Who Gave the Order? - Scorpion Trial 2
Author: Jasmina Tesanovic
Uploaded: Tuesday, 14 February, 2006
Eyewitness account from Belgrade courtroom by one of the Women in Black
Day 1, 23 January 2006
The fifth indicted Scorpion hardly speaks. When he does, one cannot understand him, in this small courtroom where the Scorpion trial continues today. It is minus 11 degrees here in Belgrade, it snows, we still have our Russian gas heating on, but for how long?
He mumbles, groans, and shakes his head while the severe judge woman interrogates him. From behind, I see his thick neck and body, distorted as if in pain. He is a couple of metres away from me. He is asked to speak louder, but he has nothing to say really; he pleads not guilty. Until recently his defence was silence. Today the few words extorted from him by the impatient judge are I DON'T REMEMBER, I DON'T KNOW... He twitches and his eyes are-directed to the patch of floor in front of him. He was the chauffeur who took the six Muslim prisoners to the meadow where they were executed. He had a Kalashnikov, he had a pistol, and he claims he didn’t shoot. He saw them being executed but he says: my eyes were blinded by sudden darkness, I know nothing.
For five hours he tells this story. He was the driver, supposed to bring bread to his fellow soldiers, but brought them prisoners and then death. They shot first only four prisoners, and then made the other two take the bodies to a house nearby, where they shot them too. Lawyers and judges are interrogating him. He has nothing to say.
Finally one other indicted member of his paramilitary group comments that he was the one who shot the last two prisoners in the house. Then he screams: of course I shot, we all shot... Again, he lost his temper. Night blinded his sight. The judge is angry with him. She says: all this time you claimed another thing! He recoils... hustle in the courtroom. ‘I saw the film for the first time on TV and I think the film was manipulated, some people who were there are missing...’ Who is missing? The victims, the Bosnian officers, his paramilitary friends... again he knows nothing. The trial is adjourned.
We are silent, we Women in Black, together with friends of the victims who came again to Belgrade. The brutality and banality of the killer's coming-out has sucked away my sense of morality. If he has no regrets, nothing to say, is there anything at all to say in this world?
Day 2, 24 January 2006
Day of maps and confrontations. Today, hardly anybody mentions bodies or guns. It is a day of military jargon and display. If one didn’t know the trial was about the Scorpions, one could even get interested in their discourse. All of them have inflated egos and high self-esteem: now they are sitting in front of each other, and clashing in front of the judge, with their varying versions of who said what, who was responsible for what, who was where... Ten years ago, that very day when innocent civilians were executed in cold blood.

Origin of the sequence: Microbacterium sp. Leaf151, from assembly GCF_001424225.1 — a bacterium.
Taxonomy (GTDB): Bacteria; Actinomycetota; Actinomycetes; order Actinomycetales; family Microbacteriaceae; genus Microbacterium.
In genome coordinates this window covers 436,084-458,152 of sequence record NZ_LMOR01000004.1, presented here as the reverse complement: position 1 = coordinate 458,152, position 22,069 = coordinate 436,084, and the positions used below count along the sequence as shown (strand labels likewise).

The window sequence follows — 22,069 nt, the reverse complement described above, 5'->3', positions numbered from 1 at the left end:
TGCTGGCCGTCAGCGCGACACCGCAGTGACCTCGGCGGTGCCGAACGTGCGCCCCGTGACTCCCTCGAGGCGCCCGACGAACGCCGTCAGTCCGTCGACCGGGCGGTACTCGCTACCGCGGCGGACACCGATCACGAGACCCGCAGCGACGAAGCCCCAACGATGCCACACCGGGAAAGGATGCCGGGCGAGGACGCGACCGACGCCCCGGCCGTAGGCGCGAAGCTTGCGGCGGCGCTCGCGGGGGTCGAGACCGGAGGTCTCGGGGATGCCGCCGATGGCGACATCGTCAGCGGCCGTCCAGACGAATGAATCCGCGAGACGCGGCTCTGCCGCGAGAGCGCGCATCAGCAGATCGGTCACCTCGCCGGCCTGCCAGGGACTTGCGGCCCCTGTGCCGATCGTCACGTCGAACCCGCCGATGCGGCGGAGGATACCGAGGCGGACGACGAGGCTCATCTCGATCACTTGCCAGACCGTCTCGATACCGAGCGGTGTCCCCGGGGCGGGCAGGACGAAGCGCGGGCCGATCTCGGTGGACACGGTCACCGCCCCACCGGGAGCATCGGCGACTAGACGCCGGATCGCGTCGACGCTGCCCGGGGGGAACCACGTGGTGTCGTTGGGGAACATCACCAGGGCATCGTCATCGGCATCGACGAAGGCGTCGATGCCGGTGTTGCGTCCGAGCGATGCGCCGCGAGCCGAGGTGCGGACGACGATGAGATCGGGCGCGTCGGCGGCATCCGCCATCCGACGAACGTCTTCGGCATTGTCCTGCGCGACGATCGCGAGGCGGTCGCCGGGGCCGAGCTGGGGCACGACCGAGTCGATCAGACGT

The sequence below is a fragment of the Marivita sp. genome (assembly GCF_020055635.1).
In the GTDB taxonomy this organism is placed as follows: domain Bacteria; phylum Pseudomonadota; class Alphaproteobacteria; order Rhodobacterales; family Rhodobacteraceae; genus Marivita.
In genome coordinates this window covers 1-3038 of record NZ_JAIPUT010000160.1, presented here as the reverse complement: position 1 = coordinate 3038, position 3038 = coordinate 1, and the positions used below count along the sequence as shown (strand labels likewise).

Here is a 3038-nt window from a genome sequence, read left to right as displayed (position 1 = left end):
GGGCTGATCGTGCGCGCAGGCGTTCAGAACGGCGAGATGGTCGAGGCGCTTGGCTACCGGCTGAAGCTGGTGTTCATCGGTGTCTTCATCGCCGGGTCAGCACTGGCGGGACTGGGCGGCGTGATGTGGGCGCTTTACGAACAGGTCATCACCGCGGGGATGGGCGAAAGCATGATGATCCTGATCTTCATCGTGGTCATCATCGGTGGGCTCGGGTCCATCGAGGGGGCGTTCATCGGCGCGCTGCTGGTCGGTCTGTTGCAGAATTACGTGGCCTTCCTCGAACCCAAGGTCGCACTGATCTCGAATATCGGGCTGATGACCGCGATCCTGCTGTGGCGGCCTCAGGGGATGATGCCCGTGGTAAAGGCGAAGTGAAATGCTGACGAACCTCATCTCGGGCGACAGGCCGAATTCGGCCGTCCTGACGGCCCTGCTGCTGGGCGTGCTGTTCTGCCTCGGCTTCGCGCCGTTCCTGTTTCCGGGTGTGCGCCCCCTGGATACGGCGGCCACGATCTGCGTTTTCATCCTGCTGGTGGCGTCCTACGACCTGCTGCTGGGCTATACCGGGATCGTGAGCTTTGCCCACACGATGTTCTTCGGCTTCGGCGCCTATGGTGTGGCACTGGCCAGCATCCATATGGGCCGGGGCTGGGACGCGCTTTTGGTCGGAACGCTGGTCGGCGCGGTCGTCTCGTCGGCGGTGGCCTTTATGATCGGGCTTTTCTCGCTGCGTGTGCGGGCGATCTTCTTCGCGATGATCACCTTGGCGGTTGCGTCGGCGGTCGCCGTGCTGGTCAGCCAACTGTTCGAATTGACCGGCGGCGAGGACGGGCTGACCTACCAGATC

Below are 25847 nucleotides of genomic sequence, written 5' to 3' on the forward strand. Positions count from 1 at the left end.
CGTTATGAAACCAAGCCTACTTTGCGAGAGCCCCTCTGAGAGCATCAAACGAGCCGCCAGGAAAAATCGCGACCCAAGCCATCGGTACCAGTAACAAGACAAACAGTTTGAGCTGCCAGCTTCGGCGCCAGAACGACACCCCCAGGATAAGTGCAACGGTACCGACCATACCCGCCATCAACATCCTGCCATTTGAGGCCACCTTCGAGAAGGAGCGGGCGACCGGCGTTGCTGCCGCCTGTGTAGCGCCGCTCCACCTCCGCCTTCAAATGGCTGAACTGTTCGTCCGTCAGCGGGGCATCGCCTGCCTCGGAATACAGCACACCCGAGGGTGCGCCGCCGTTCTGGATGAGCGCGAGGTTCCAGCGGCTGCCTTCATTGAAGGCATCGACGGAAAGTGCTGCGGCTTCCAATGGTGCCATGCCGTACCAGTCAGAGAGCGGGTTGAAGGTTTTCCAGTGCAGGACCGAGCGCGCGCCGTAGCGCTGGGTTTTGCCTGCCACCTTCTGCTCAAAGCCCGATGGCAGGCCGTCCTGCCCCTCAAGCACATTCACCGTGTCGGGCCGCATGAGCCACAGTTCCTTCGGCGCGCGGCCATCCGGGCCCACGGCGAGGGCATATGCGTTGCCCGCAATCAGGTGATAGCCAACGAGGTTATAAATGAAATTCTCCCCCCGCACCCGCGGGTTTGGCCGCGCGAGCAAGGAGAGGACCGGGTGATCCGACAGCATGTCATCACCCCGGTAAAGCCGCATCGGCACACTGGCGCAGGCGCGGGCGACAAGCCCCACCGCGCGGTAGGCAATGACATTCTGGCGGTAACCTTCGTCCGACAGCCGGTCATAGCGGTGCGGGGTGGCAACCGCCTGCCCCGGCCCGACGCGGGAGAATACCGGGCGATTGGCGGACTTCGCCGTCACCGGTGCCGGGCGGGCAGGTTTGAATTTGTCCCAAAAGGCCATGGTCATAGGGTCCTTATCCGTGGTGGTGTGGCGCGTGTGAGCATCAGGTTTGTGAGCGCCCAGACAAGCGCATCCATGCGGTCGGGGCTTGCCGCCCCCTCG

That is not their main issue. Their topics are loyalty, the silence of omerta, honoring their hierarchy and sacred military duties. They are relatives, kin, godfathers to each other and to their children. One of them is married to another's sister. The judge asks him to explain their family ties. He replies: why do you think that being in bed with a woman makes me closer to her than to her brother?
He is the number one indicted, obviously responsible for the execution, but he is playing it tough, denying everything, waving his long hair in arrogance and showing off his built-up body as if he were a gay model. He despises the court, the judges and the audience. He answers only to himself, and to Serbian honor, and he lies. He lies all the time, denying everything.
His subordinates are deluded. They are heavily disappointed and sad. They are spilling the beans, revealing what they think they know, but the deeper truth is coming out. Even the arrogant top guy didn’t give the ultimate orders. He got his orders from somebody else, from some proper Serbia authority, from the secret police, from the regime.
Tell the court who gave the order. YOU tell, if you know. They are fighting each other. The name hovers in the air. Nobody is saying it. Their pledges of sympathy and innocence have nothing to do with reason or politics.
The courtroom was packed up, the press hustled from our media centre room so that they could not get a proper insight. Another parallel trial is going on, the trial of the murder of our late Prime Minister Zoran Djindjic. Not the trial of the Scorpion paramilitaries, but the trial of the Zemun Clan mafia.
We all meet on the coffee shop. We stare at each other during the recesses. A sinister guy from a mafia family hisses at us: Women in Black! When the Radical Party gets into power, you will be DONE!
I heard that many judges who presided firmly and justly against the clan power-structures were put aside afterwards. Who rules in Serbia today? Who pulls the strings and gives the orders, six years after Milosevic left for The Hague?
Day 3, 25 January 2005
After days on end of war criminals and their lawyers, the victims appear on the podium. These are the grieving survivors. We no longer have the actual victims, for they are not only dead, but, as DNA tests proved, their scattered bones were dissipated into several mass graves. Some pieces are still missing. Is there hope to restore the identities of the missing?
Reprinted from JUSTWATCH-L archives, January 2006 ( International Justice Watch Discussion List), 26 January 2006